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Burbank, William H.


Age: 19, credited to Barnard, VT
Unit(s): 3rd NH INF
Service: enl 7/29/61, m/i, CPL, Co. G, 3rd NH INF, 823/61, pr SGT 12/7/61, 1SGT 7/3/63, reen 130/64 wdd, Drewery's Bluff, 5/16/64, apptd 2LT 5/21/64, revoked, m/o as 1SGT 7/20/65

See Legend for expansion of abbreviations


Birth: 01/08/1841, Haverhill, NH
Death: 05/09/1903

Burial: South Barnard Cemetery, Barnard, VT
Marker/Plot: Not recorded
Gravestone researcher/photographer: Joie Finley Morris +
Findagrave Memorial #: 94666267


Alias?: None noted
Pension?: Yes, 3/9/1866
Portrait?: David Morin Collection
College?: Not Found
Veterans Home?: Not Found
(If there are state digraphs above, this soldier spent some time in a state or national soldiers' home in that state after the war)

Remarks: Died at Bridgewater, VT


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South Barnard Cemetery, Barnard, VT

Check the cemetery for location/directions and other veterans who may be buried there.


Dave Morin Collection

Service and Biographical material from Dave Morin

Civil War veteran. Sergt. William H. Burbank, 3rd New Hampshire Infantry, Co. G; b. Haverhill; age 19; res. Sandwich; enl. July 29, '61; must. in Aug. 23, '61, as Corp.; app. Sergt. Dec. 7, '61; 1 Sergt. July 3, '63; re-enl. and must. in Jan. 30, '64, from Tamworth; wd. May 16, '64, Drewry's Bluff, Va.; app. 2 Lt. May 21, '64; appointment revoked; disch. as 1 Sergt. to date July 20, '65. P. O. ad., Lyme, N.H. He married Lydia Ellen Quimby Dec. 12, 1864 at Sandwich, Carroll County, New Hampshire. He died May 9, 1903 at Bridgewater, Windsor, Vermont. Burial: South Barnard Cemetery, Barnard, Vt. CDV backmark: none.

He was the original 7th Corporal of Co. G, Capt. Wiggin. His warrant promotions were as follows: To Sergeant, 11 Dec. 1861; to 1st Sergeant, July 1863. He re-enlisted in January 1864. He was wounded at Drewry's Bluff, Va., in May 1864, and was sent to hospital at Point Lookout. While there he was commissioned 2d Lieutenant, dating 24 May, and was mustered into that grade 4 Oct., at the hospital. His muster appears to have been wholly unauthorized: i.e., it was in violation of existing orders, which forbade the muster of any officer unfit at the time for field service; and Burbank appears to have clearly come under that order. The muster was promptly revoked by the War Department. This proceeding and order may not have been poetic justice: but law and justice are not always synonymous terms. Meantime Burbank had been dropped from the company rolls (18 Nov.), as having been commissioned 2d Lieutenant in Co. I. Orders from the War Department compelled the commander of the company to take up Burbank on the rolls, and he became again the 1st Sergeant of Co. G and held that rank at the final muster-out of the regiment. He did not rejoin the regiment until its final discharge at Concord.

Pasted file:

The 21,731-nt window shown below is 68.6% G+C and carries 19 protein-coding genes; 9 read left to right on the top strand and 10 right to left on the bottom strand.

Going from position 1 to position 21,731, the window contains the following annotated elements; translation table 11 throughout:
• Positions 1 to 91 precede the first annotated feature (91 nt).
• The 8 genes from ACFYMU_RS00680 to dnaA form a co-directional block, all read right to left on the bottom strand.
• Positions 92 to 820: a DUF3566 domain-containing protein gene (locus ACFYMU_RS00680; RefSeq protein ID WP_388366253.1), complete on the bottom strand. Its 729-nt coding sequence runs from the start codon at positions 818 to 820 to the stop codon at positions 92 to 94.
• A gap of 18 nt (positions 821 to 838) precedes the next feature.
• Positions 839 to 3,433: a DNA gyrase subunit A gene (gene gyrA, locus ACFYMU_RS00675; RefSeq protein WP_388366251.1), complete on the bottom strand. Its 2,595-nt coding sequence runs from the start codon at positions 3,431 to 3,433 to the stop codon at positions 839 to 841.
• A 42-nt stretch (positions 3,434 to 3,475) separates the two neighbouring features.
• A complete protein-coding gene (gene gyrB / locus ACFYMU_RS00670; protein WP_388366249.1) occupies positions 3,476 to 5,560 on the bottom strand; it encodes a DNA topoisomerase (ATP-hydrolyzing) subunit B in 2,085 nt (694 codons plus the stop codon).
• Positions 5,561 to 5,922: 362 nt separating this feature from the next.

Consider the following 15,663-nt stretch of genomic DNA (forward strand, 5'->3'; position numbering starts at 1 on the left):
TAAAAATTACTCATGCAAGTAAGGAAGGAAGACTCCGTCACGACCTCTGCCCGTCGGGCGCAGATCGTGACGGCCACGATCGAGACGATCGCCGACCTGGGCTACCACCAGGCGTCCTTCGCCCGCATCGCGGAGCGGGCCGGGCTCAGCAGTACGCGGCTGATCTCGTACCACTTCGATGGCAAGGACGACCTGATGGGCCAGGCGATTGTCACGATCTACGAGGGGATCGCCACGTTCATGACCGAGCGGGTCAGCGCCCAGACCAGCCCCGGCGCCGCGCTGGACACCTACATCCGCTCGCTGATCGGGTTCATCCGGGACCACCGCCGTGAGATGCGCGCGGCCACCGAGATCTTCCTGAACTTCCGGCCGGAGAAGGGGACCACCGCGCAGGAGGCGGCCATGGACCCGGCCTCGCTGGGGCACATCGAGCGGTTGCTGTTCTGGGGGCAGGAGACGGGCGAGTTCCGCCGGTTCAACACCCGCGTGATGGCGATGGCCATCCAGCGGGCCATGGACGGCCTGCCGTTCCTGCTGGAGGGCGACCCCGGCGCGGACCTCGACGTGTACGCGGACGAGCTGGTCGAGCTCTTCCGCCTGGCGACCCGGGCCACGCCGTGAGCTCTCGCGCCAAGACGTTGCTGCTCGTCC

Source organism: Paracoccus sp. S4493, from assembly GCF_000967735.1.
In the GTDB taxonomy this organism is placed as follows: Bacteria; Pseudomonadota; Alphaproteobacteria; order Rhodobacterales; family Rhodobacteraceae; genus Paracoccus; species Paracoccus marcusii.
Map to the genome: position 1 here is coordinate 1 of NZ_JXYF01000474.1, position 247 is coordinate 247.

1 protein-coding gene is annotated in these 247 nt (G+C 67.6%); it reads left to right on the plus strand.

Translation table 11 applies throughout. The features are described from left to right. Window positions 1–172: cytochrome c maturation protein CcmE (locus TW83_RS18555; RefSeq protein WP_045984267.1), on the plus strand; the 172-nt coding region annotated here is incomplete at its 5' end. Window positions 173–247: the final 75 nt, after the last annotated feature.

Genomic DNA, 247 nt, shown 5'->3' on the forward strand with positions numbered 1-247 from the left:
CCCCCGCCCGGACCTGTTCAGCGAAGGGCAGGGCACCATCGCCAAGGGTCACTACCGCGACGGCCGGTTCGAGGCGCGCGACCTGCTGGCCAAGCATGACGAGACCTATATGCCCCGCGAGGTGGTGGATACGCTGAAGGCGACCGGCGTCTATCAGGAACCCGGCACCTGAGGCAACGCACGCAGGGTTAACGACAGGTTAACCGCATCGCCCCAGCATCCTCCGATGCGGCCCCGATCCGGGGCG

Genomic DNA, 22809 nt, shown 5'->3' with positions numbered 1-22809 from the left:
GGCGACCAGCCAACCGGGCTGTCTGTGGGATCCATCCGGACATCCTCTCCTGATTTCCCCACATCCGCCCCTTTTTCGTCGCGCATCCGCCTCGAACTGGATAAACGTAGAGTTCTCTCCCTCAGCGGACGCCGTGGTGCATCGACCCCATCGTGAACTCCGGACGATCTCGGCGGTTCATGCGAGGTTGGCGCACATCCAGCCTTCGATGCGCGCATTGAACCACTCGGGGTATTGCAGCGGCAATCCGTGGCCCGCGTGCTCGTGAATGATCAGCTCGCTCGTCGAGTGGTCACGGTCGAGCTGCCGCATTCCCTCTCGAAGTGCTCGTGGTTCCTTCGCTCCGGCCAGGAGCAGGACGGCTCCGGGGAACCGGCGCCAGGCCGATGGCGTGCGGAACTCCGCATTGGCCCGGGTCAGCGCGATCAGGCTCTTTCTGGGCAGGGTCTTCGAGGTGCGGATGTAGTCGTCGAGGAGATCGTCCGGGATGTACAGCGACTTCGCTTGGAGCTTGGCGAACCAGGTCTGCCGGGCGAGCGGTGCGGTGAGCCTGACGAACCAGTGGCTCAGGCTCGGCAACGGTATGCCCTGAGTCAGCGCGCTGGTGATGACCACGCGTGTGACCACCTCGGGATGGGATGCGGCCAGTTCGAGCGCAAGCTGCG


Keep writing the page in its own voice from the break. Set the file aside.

William Burbank, while harnessing his young stallion, Ralph Nelson, met his death last week. Just how it happened will always remain a mystery, for when found he was unconscious and remained so to the end. Dr. Holbrook of Woodstock was called and after an examination found the skull crushed at the base of the brain and gave no hope of recovery. Mr. Burbank was a great lover of horse and would have the best. The funeral was held Sunday from his late residence, Rev. Mr. Canfield of Woodstock officiating. Mr. L. A. Richmond was conductor. Among those from out of town attending the funeral were Fred Wilder, Charles Perry, Forrest Richmond A. L. Wood, L. D. Pratt, Philip Farley, William French, Justin Gibbs and Charles Deco.

Source: Bethel Courier, May 14, 1903
Courtesy of Tom Boudreau.